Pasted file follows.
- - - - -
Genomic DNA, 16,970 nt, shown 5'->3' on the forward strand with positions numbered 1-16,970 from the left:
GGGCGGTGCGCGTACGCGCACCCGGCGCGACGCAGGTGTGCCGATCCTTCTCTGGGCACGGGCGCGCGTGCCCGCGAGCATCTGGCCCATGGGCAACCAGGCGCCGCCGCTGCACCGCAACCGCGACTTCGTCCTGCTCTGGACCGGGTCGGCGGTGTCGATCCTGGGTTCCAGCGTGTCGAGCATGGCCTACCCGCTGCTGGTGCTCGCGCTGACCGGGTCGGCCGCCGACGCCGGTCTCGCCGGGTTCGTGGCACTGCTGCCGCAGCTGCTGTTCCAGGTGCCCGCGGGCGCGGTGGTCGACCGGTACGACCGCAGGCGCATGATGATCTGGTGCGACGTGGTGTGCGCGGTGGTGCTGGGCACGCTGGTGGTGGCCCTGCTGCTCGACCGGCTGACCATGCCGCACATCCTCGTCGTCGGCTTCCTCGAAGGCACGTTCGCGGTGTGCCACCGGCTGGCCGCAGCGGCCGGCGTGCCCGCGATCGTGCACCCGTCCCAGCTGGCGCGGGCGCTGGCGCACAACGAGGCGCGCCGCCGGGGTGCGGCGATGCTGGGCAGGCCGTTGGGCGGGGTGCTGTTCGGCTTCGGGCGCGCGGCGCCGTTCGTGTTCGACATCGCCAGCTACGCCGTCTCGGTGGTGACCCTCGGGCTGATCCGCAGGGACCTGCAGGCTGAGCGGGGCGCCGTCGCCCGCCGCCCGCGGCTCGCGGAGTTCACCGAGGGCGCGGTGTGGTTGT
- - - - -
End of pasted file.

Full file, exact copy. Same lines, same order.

Genomic DNA, 16,970 nt, shown 5'->3' on the forward strand with positions numbered 1-16,970 from the left:
GGGCGGTGCGCGTACGCGCACCCGGCGCGACGCAGGTGTGCCGATCCTTCTCTGGGCACGGGCGCGCGTGCCCGCGAGCATCTGGCCCATGGGCAACCAGGCGCCGCCGCTGCACCGCAACCGCGACTTCGTCCTGCTCTGGACCGGGTCGGCGGTGTCGATCCTGGGTTCCAGCGTGTCGAGCATGGCCTACCCGCTGCTGGTGCTCGCGCTGACCGGGTCGGCCGCCGACGCCGGTCTCGCCGGGTTCGTGGCACTGCTGCCGCAGCTGCTGTTCCAGGTGCCCGCGGGCGCGGTGGTCGACCGGTACGACCGCAGGCGCATGATGATCTGGTGCGACGTGGTGTGCGCGGTGGTGCTGGGCACGCTGGTGGTGGCCCTGCTGCTCGACCGGCTGACCATGCCGCACATCCTCGTCGTCGGCTTCCTCGAAGGCACGTTCGCGGTGTGCCACCGGCTGGCCGCAGCGGCCGGCGTGCCCGCGATCGTGCACCCGTCCCAGCTGGCGCGGGCGCTGGCGCACAACGAGGCGCGCCGCCGGGGTGCGGCGATGCTGGGCAGGCCGTTGGGCGGGGTGCTGTTCGGCTTCGGGCGCGCGGCGCCGTTCGTGTTCGACATCGCCAGCTACGCCGTCTCGGTGGTGACCCTCGGGCTGATCCGCAGGGACCTGCAGGCTGAGCGGGGCGCCGTCGCCCGCCGCCCGCGGCTCGCGGAGTTCACCGAGGGCGCGGTGTGGTTGT